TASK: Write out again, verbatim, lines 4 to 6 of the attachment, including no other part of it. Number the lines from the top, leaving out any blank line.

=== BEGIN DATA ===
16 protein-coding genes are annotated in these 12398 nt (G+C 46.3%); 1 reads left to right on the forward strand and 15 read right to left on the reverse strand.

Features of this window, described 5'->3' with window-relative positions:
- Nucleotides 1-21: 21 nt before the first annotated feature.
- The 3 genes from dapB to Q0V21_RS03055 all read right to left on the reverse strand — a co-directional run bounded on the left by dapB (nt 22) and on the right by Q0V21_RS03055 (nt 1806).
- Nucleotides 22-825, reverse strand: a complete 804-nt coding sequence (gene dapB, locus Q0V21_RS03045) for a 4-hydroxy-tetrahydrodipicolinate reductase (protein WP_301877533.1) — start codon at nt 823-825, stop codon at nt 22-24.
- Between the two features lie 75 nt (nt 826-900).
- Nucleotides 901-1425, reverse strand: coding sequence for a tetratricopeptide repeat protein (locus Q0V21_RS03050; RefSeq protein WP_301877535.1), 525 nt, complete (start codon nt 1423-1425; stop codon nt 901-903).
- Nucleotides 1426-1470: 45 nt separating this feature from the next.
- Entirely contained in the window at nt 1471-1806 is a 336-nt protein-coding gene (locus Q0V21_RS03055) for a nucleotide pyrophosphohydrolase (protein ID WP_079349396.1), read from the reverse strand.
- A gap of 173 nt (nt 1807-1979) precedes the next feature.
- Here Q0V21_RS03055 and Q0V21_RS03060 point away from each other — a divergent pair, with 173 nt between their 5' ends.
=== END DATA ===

- The 3 genes from dapB to Q0V21_RS03055 all read right to left on the reverse strand — a co-directional run bounded on the left by dapB (nt 22) and on the right by Q0V21_RS03055 (nt 1806).
- Nucleotides 22-825, reverse strand: a complete 804-nt coding sequence (gene dapB, locus Q0V21_RS03045) for a 4-hydroxy-tetrahydrodipicolinate reductase (protein WP_301877533.1) — start codon at nt 823-825, stop codon at nt 22-24.
- Between the two features lie 75 nt (nt 826-900).